This weekend's educational field trip was to the American Swedish Institute. The ASI is located in a house once owned by some incredibly rich guy who could afford such opulence. There were three floors plus the basement. The top floor feaured a ballroom complete with its very own stage. You know, for impromtu neighborhood plays and whatnot. There was also a turret (the structural element, not the gunning element).
Aside from the permanent "Swedish Life in the Twin Cities" exhibit in the ballroom, the museum largely consisted of temporary exhibits featuring Swedish artists. We were witness to the following bits of Swedish artistry:
- LENNART NILSSON: LIFE This was a photography exhibit, featuring photos of sad polar bears that make the Como Zoo look positively humane. There were also creepy photographs of feti. I'm not a fan of innards and don't really care to see them through the translucent skin of a fetus. Oddly enough, Body Worlds didn't affect me.
- AMERICAN GLASS & SWEDISH TRADITION This exhibit featured really expensive glass things. I'm not quite sure what you would do with it once you spent $3000 on one, but hey, it's nice that they consider those with too much money on their hands.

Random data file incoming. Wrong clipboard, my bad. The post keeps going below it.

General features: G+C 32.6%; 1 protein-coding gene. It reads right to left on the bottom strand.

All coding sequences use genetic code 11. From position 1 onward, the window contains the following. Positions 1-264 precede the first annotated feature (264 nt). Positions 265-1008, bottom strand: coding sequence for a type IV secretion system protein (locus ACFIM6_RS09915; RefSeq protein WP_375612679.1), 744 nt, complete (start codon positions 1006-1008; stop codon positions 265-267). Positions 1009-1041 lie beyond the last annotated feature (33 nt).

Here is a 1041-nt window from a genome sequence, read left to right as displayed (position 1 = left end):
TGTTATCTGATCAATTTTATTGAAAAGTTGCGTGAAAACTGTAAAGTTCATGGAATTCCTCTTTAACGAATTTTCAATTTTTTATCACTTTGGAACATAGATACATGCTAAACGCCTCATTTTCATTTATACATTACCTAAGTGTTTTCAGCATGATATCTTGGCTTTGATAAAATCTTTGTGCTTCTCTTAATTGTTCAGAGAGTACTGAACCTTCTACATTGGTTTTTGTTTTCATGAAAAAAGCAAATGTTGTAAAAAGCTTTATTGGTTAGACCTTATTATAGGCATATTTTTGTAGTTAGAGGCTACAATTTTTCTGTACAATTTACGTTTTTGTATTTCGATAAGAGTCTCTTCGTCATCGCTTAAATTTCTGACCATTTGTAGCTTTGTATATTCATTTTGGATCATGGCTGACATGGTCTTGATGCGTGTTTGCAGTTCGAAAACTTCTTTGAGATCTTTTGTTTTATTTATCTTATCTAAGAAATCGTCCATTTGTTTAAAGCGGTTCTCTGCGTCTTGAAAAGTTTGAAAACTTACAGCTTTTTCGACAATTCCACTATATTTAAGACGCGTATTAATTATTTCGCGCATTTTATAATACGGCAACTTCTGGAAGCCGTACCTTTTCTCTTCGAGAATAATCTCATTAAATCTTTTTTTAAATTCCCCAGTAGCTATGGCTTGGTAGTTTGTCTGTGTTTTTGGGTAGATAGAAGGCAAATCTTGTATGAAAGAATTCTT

- COLLECTORS' CHOICE: FLAT-PLANE CARVINGS I know what janeowit wants for Christmas!! Do you? (If you said a wood carving of creepy guy on a barrel, you'd be half right. She also wants that delightful tacky lamp.)
- HENNING JENSEN: LANDSCAPES AND SEASCAPES Now that the Kid Dakota guy is out of the picture, janeowit has found herself a new love interest in this talented painter. If I could wrap you up some fjords and get them for you for Christmas, I would. Very nice oil paintings of, obviously, seascapes.
There was also a weaving room and, of course, the absurdity of the huge and expensive house that 3 people lived in. Part time. There was a sculpture garden, but there was only one sculpture. And it wasn't really a sculpture.
Regular Admission: $6
Overall Grade: C+
Re-visit?: No. I'm glad we went, but the museum lacks re-visit value.